by Jim Farfaglia
In 1968 the Women’s Auxiliary of the A. L. Lee Memorial Hospital began organizing an annual fair to raise money for the hospital. In its early years the fair was conceptualized and led by Mrs. Vita Chalone, who provided me with many details of the event for this poem.
In the brisk September air
a brother and sister clutch hands.
They’ve gotten permission to walk through
the crowds of Recreation Park
and, with so much to see and do,
they don’t want to lose each other.
Among the ladies in festive peasant dresses
and the men with string ties and straw hats,
they notice The Hobos:
those fun-loving ladies clowning around,
who give them the giggles.
They can’t decide how to spend their dollar –
should it be on the Games of Chance:
the Fish Pond? the Month Game?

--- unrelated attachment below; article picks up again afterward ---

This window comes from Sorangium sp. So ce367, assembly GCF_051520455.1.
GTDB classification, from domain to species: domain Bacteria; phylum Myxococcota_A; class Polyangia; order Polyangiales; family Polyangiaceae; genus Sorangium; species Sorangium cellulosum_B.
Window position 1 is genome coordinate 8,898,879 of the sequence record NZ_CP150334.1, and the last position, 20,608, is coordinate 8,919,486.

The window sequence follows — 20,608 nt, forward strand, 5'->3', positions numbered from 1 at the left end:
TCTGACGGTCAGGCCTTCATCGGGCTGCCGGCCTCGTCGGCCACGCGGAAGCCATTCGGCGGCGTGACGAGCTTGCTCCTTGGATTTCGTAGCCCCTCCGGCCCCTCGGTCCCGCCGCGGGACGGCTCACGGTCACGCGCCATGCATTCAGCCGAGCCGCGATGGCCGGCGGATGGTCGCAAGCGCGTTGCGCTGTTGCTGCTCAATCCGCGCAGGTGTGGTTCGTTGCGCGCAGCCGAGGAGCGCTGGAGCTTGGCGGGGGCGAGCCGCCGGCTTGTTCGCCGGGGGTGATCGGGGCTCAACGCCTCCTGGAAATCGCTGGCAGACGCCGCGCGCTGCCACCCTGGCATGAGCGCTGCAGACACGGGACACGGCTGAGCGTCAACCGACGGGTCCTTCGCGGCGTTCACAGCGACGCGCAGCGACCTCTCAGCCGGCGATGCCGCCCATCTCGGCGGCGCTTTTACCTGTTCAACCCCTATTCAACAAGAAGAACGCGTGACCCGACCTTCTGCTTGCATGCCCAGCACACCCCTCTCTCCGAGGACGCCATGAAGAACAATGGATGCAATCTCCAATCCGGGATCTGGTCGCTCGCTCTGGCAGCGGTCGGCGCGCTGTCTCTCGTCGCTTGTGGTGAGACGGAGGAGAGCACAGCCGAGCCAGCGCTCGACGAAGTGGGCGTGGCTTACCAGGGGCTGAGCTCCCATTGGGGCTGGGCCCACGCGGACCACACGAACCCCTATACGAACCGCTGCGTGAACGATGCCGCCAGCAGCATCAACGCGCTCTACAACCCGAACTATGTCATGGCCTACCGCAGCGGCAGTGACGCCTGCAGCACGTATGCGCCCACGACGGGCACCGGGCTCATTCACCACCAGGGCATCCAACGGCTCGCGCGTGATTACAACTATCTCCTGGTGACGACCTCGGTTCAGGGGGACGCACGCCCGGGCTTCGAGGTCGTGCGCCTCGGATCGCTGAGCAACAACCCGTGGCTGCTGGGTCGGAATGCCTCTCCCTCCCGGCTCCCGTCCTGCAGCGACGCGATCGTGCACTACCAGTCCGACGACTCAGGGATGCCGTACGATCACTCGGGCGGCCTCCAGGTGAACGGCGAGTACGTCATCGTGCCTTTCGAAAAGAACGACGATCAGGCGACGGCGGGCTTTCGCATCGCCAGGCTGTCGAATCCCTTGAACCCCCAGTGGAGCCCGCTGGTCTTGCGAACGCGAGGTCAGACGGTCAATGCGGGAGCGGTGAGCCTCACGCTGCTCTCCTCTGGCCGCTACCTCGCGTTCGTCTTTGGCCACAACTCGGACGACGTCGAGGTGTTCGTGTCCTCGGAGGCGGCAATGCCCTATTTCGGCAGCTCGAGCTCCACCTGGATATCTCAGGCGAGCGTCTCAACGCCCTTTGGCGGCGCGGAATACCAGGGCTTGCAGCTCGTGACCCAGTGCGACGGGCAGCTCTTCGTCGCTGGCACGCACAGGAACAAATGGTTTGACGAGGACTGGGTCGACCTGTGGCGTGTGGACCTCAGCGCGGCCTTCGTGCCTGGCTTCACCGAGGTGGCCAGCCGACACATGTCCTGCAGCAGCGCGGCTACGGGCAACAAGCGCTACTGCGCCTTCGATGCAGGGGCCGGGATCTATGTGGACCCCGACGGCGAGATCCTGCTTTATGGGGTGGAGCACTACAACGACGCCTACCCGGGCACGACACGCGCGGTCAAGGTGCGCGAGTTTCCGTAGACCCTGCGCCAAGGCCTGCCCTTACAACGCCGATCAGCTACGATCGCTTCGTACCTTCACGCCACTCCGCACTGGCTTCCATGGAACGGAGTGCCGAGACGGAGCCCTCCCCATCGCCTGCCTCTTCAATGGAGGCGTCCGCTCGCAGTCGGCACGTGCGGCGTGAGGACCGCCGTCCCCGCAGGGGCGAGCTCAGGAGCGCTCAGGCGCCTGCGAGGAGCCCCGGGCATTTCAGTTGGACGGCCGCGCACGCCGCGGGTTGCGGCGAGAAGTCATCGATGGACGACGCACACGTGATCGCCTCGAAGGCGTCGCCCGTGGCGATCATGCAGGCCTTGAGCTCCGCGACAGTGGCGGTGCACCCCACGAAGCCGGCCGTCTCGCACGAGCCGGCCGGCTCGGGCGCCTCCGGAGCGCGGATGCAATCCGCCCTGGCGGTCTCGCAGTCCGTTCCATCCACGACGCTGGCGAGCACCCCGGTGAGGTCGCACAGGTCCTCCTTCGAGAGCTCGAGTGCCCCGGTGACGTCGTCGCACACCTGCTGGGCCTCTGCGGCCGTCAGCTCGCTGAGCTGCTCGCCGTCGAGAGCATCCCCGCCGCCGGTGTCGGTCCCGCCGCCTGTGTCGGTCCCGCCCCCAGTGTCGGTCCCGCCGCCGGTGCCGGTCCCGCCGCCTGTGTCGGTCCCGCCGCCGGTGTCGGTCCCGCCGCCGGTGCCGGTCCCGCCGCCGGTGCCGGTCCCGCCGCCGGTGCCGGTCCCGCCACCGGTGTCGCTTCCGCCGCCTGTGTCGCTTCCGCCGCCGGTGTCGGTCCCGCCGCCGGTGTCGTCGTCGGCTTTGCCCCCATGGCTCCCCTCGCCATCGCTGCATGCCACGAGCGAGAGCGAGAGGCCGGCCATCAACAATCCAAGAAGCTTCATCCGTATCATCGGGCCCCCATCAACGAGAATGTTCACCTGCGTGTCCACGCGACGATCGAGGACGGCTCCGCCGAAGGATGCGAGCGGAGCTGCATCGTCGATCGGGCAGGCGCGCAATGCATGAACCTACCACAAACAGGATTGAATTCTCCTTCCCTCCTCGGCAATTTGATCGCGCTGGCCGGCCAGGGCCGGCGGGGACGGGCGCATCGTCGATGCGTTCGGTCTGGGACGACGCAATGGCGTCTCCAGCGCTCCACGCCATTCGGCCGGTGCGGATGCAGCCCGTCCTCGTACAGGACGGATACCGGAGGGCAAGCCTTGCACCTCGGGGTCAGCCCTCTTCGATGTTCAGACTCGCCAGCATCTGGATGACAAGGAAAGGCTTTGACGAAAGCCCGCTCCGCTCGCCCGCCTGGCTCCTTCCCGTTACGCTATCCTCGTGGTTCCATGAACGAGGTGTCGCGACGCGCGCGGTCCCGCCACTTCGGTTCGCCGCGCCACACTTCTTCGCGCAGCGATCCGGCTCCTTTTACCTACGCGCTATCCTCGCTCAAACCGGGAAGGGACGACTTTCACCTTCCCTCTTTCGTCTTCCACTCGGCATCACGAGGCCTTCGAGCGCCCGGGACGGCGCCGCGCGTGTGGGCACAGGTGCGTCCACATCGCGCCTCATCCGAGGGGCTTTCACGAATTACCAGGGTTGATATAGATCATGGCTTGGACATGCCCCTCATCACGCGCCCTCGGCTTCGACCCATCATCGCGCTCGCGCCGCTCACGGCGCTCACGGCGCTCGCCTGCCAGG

5–In–A–Row? the Dunking Booth?
Or should they splurge on the tempting food:
Polish kielbasa? Italian sausage?
Pizza Fritta? Donuts and cider?
As they decide, they take in the sounds:
Dick Swierczek’s High School Band,
Jose Azcue’s Chorus,
the Gauchos marching in grandeur.
They smile at their Mom and Dad
dancing to Joe Cortini and his All-Stars,
then hear Mom say that, with any luck,
they’ll get to hear Jack Walsh’s voice
rising up from the 30-Man Chorus.
They wander through The Country Store:
the War Memorial sent back in time
to penny candy and a pantry shelf,
hand-crafted Raggedy Ann dolls,
needlecraft and Grandma’s Attic treasures.
Later they’ll take a ride on the Ferris wheel
and when they stop at the top
they’ll look across the river
to the Lee Memorial Hospital,
and then out over the city of Fulton:
the community that came together for this Fair.